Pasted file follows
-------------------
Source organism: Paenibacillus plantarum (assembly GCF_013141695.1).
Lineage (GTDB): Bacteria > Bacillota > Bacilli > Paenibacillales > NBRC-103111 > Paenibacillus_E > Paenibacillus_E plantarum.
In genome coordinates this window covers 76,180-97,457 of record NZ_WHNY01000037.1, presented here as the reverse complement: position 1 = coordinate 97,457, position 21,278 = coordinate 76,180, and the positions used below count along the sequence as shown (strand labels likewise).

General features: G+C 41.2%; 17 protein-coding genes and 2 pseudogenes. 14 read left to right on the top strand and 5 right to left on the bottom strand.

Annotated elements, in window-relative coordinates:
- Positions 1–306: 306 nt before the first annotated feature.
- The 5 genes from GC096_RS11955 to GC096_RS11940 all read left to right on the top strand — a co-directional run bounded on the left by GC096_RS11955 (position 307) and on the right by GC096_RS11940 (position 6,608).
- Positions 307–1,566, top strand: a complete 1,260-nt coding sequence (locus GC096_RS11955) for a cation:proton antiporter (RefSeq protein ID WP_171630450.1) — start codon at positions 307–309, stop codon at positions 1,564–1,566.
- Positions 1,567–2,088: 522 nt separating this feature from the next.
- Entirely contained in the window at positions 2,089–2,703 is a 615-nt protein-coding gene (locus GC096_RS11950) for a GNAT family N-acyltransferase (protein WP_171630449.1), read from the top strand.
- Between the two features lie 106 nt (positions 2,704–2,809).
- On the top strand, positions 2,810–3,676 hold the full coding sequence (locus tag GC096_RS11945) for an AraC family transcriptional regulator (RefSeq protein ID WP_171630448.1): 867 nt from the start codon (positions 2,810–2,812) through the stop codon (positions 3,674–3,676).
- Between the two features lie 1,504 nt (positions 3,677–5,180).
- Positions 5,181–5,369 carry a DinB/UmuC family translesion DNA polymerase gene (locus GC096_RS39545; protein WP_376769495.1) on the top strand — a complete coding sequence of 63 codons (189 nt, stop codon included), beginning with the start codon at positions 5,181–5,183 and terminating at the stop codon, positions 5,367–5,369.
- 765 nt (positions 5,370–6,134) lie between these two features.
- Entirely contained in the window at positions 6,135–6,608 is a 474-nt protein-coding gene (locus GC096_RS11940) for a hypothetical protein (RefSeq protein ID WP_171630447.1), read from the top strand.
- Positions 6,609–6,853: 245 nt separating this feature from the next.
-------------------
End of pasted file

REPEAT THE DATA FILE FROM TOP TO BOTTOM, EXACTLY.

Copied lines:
Source organism: Paenibacillus plantarum (assembly GCF_013141695.1).
Lineage (GTDB): Bacteria > Bacillota > Bacilli > Paenibacillales > NBRC-103111 > Paenibacillus_E > Paenibacillus_E plantarum.
In genome coordinates this window covers 76,180-97,457 of record NZ_WHNY01000037.1, presented here as the reverse complement: position 1 = coordinate 97,457, position 21,278 = coordinate 76,180, and the positions used below count along the sequence as shown (strand labels likewise).

General features: G+C 41.2%; 17 protein-coding genes and 2 pseudogenes. 14 read left to right on the top strand and 5 right to left on the bottom strand.

Annotated elements, in window-relative coordinates:
- Positions 1–306: 306 nt before the first annotated feature.
- The 5 genes from GC096_RS11955 to GC096_RS11940 all read left to right on the top strand — a co-directional run bounded on the left by GC096_RS11955 (position 307) and on the right by GC096_RS11940 (position 6,608).
- Positions 307–1,566, top strand: a complete 1,260-nt coding sequence (locus GC096_RS11955) for a cation:proton antiporter (RefSeq protein ID WP_171630450.1) — start codon at positions 307–309, stop codon at positions 1,564–1,566.
- Positions 1,567–2,088: 522 nt separating this feature from the next.
- Entirely contained in the window at positions 2,089–2,703 is a 615-nt protein-coding gene (locus GC096_RS11950) for a GNAT family N-acyltransferase (protein WP_171630449.1), read from the top strand.
- Between the two features lie 106 nt (positions 2,704–2,809).
- On the top strand, positions 2,810–3,676 hold the full coding sequence (locus tag GC096_RS11945) for an AraC family transcriptional regulator (RefSeq protein ID WP_171630448.1): 867 nt from the start codon (positions 2,810–2,812) through the stop codon (positions 3,674–3,676).
- Between the two features lie 1,504 nt (positions 3,677–5,180).
- Positions 5,181–5,369 carry a DinB/UmuC family translesion DNA polymerase gene (locus GC096_RS39545; protein WP_376769495.1) on the top strand — a complete coding sequence of 63 codons (189 nt, stop codon included), beginning with the start codon at positions 5,181–5,183 and terminating at the stop codon, positions 5,367–5,369.
- 765 nt (positions 5,370–6,134) lie between these two features.
- Entirely contained in the window at positions 6,135–6,608 is a 474-nt protein-coding gene (locus GC096_RS11940) for a hypothetical protein (RefSeq protein ID WP_171630447.1), read from the top strand.
- Positions 6,609–6,853: 245 nt separating this feature from the next.